illustration not visible in this excerpt

Figure 1: magic triangle of product development10

Summing up the car manufacturing can challenge the trends of innovation and cost pressure by optimizing their project development process in the field of R&D. To measure the performance of these projects the dimensions of criteria were presented. The criteria have to be customized to the characteristics of the car manufacturing industry. Besides, the criteria a suitable performance measurement tool has to be derived. One of the most established tools of performance measurement is the Balanced Scorecard which can be adapted to R&D easily.11 Therefore, in the next chapter the BSC as a performance measurement tool and the customized criteria are presented.

3. Criteria for Car Development Projects within the BSC

With the findings from the literature review in Chapter 2 about the characteristics of performance measurement the car manufacturing industry, in this chapter the Balanced Scorecard as a performance measurement tool is introduced. In addition to this, customized criteria for the performance measurement of development projects in the car manufacturing industry will be identified. Therefore, the strategy of Volkswagen as a leading car manufacturer will be analyzed in order to determine criteria.

3.1 The Balanced Scorecard

The Balanced Scorecard (BSC) is the most common multi-dimensional performance measurement tool developed by Kaplan and Norton. It helps to convert strategic objectives into key figures. Reasons for its success are the key features:

Considering monetary and non-monetary criteria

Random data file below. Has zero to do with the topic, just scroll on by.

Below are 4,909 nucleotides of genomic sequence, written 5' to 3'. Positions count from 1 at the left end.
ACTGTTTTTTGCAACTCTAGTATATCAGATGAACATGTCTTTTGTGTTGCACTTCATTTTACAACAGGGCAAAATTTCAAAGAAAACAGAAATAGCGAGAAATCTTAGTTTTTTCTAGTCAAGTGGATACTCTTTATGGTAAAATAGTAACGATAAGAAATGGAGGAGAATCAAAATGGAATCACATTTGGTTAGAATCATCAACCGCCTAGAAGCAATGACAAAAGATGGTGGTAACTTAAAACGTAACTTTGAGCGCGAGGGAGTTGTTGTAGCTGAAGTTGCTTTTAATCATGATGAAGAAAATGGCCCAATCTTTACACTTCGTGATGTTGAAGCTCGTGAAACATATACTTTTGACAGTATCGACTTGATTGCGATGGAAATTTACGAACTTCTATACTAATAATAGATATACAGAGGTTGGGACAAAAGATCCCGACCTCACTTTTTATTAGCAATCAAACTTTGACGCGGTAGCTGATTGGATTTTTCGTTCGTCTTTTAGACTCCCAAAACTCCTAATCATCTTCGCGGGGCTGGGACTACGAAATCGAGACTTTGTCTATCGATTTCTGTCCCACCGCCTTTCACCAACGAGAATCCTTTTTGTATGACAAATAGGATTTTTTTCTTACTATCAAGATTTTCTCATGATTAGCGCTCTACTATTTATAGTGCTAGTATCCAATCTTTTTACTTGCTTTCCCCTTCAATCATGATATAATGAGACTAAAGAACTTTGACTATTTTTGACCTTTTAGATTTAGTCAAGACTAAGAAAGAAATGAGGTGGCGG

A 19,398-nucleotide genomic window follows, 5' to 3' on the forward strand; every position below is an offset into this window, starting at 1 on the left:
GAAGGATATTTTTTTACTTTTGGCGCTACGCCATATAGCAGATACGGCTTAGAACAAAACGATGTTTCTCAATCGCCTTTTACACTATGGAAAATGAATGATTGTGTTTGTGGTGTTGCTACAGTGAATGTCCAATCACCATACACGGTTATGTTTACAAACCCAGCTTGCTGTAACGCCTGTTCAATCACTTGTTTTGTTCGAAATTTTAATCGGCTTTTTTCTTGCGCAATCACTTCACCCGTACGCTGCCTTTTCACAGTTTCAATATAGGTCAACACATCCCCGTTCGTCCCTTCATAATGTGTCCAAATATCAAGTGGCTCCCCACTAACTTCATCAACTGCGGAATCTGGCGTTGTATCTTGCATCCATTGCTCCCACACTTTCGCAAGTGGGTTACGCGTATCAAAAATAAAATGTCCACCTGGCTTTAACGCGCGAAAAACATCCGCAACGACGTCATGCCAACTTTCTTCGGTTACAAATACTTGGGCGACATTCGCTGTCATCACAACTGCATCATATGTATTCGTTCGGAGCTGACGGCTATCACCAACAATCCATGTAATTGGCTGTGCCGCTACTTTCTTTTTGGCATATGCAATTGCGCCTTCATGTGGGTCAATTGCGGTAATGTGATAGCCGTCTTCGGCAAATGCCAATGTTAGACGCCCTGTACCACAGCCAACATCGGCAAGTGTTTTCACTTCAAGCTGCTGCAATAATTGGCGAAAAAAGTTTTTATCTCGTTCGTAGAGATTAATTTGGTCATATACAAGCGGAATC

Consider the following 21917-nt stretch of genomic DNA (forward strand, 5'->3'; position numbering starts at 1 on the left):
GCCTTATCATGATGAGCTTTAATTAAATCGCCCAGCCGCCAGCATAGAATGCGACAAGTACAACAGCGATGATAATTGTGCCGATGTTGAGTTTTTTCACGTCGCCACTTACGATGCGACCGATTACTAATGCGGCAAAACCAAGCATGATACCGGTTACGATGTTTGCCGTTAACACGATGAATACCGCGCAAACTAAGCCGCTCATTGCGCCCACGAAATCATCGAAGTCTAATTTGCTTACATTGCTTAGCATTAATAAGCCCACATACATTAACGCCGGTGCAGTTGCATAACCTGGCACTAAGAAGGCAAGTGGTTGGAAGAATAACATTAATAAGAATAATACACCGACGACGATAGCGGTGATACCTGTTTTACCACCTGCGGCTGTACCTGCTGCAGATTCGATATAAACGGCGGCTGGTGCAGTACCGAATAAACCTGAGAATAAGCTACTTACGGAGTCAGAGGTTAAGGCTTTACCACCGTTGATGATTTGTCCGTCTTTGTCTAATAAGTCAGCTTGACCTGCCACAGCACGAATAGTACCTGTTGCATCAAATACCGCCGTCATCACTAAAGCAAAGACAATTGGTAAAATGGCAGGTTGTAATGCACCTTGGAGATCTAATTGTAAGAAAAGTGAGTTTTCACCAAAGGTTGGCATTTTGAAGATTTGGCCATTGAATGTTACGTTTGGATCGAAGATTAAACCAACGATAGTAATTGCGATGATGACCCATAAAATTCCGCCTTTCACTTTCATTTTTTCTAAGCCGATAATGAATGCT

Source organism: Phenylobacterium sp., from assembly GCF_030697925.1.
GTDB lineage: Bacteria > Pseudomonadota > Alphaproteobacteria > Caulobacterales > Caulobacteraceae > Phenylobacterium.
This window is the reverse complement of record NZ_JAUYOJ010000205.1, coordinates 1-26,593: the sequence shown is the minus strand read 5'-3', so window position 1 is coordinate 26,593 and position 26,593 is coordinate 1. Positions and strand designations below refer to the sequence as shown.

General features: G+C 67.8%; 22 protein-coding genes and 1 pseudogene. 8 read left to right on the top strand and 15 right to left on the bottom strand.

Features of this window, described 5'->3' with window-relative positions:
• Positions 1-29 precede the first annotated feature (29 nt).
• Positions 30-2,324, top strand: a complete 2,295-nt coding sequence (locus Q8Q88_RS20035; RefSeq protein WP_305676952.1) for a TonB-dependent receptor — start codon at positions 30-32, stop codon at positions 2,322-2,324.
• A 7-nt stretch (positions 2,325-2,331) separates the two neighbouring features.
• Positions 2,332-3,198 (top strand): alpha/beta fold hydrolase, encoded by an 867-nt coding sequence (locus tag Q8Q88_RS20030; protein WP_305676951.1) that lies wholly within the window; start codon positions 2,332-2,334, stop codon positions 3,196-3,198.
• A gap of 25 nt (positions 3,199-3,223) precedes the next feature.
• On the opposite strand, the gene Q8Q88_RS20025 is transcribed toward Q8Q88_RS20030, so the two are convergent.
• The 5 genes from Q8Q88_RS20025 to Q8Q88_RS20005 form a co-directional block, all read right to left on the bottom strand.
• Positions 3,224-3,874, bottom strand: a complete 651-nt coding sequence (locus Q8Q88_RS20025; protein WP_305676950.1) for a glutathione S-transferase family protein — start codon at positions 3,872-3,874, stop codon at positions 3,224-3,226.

- Considering criteria to measure the performance of different perspectives
- Considering criteria to measure the performance on a strategic and operational level
- Future-oriented measurements
- Focused on a limited number of measures

The Balanced Scorecard retains financial data as the ultimate outcome measure for company success, but also includes non-financial information in an attempt to redress the balance. Thus, it proposes three more perspectives such as customers, internal processes, and learning and growth.12 These perspectives can be approached by questions such as:

- How do customers see us? (customer perspective)
- What must we excel at? (internal perspective)
- Can we continue to improve and create value? (learning and growth perspective)
- How do we look to shareholders? (financial perspective)

Since these questions are very general, the Balanced Scorecard can be adopted easily to different industry sector characteristics.13 Adjusting these standard perspectives to the individual strategy of a company helps to increase the quality of performance measurement.14 In the field of R&D in the car manufacturing industry, companies can articulate concrete goals as answers for these questions. Referring to the magic triangle, the answers should be given in the dimensions input, output and time.15 This ensures that the characterizing challenges such as cost pressure and pressure to innovate are taken into account.16 After setting goals for each perspective appropriate criteria have to be selected. The criteria are used to measure the performance of the defined goals. In the following section criteria for R&D in the car manufacturing industry will be determined.

3.2 Performance Criteria for R&D in the Car Manufacturing Industry